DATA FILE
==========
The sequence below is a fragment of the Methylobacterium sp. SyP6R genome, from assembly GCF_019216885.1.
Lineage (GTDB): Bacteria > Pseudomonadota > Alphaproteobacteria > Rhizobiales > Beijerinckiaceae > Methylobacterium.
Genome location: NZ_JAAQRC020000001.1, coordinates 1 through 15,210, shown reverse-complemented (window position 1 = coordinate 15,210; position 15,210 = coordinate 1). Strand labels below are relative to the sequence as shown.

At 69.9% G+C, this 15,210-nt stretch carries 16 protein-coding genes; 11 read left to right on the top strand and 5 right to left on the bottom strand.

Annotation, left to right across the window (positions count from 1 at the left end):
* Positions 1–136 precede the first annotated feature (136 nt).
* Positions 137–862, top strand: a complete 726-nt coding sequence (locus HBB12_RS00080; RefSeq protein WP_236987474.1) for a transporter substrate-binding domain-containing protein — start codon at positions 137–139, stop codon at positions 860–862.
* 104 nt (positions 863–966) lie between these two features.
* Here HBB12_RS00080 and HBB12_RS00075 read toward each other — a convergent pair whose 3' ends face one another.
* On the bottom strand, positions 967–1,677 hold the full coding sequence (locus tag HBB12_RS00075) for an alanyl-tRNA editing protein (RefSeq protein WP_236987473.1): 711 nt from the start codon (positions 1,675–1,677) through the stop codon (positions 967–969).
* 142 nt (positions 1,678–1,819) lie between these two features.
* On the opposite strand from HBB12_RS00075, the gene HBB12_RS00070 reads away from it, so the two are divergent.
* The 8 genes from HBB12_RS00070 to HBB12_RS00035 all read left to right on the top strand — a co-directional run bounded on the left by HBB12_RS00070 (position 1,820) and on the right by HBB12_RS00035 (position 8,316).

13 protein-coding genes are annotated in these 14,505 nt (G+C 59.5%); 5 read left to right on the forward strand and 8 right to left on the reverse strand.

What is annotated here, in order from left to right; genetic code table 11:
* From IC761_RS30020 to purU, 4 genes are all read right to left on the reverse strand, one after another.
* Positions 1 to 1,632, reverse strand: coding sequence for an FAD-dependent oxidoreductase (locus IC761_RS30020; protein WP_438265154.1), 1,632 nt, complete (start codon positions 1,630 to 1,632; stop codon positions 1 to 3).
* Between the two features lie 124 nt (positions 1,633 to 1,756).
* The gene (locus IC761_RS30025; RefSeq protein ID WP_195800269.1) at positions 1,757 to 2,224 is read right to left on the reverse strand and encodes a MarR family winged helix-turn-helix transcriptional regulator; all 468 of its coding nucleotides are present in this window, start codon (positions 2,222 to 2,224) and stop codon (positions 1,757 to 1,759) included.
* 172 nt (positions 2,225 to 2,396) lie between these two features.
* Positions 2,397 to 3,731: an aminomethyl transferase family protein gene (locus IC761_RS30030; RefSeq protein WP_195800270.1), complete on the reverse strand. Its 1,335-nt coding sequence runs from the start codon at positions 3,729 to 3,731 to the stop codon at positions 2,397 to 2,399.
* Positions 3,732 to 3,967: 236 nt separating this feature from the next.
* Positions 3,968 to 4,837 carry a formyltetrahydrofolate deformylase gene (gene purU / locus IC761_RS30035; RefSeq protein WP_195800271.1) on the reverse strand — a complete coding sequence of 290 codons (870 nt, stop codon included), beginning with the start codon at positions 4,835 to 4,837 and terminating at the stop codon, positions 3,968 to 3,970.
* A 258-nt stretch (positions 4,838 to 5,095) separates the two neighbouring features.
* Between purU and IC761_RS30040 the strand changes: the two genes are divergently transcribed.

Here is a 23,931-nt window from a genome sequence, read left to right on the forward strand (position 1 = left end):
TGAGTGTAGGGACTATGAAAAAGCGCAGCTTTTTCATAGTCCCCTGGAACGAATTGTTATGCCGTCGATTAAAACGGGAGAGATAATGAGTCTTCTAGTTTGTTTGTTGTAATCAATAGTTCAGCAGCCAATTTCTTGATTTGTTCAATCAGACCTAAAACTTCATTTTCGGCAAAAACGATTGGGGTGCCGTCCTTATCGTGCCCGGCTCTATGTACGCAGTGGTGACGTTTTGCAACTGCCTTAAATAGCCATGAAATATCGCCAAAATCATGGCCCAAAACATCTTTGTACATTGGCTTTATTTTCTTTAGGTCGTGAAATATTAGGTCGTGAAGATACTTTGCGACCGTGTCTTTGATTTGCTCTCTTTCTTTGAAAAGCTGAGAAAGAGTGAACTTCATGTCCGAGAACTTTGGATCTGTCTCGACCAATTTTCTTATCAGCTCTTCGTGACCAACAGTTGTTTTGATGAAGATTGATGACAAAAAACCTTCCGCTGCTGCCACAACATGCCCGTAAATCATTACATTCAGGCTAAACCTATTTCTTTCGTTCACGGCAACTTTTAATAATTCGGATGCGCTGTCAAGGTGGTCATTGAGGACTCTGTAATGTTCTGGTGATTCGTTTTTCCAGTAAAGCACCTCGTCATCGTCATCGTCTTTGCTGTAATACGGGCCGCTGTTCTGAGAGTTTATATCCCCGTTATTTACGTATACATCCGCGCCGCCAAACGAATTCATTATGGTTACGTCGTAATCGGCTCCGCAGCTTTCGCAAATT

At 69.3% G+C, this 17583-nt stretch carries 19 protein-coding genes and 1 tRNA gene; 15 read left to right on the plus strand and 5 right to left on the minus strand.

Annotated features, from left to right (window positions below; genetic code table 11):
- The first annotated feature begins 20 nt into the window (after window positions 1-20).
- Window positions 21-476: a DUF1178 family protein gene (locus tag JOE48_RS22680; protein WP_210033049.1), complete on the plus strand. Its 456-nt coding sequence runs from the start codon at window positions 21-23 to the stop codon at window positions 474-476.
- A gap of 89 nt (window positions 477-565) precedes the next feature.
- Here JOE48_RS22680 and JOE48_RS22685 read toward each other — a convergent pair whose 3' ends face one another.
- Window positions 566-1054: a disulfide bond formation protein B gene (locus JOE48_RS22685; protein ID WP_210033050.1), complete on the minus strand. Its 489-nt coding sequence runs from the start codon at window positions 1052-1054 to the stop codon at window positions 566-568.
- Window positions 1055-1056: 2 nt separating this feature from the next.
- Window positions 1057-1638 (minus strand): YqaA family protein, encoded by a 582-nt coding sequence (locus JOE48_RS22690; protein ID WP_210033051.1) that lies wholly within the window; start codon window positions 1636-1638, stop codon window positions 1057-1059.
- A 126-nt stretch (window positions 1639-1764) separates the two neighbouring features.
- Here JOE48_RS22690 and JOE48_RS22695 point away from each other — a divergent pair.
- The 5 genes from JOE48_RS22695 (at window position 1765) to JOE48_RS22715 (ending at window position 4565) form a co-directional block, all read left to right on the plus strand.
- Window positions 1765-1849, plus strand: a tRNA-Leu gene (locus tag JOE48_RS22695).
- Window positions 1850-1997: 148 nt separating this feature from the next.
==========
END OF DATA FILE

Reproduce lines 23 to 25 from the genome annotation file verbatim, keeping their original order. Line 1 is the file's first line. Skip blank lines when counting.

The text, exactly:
* Positions 3,968 to 4,837 carry a formyltetrahydrofolate deformylase gene (gene purU / locus IC761_RS30035; RefSeq protein WP_195800271.1) on the reverse strand — a complete coding sequence of 290 codons (870 nt, stop codon included), beginning with the start codon at positions 4,835 to 4,837 and terminating at the stop codon, positions 3,968 to 3,970.
* A 258-nt stretch (positions 4,838 to 5,095) separates the two neighbouring features.
* Between purU and IC761_RS30040 the strand changes: the two genes are divergently transcribed.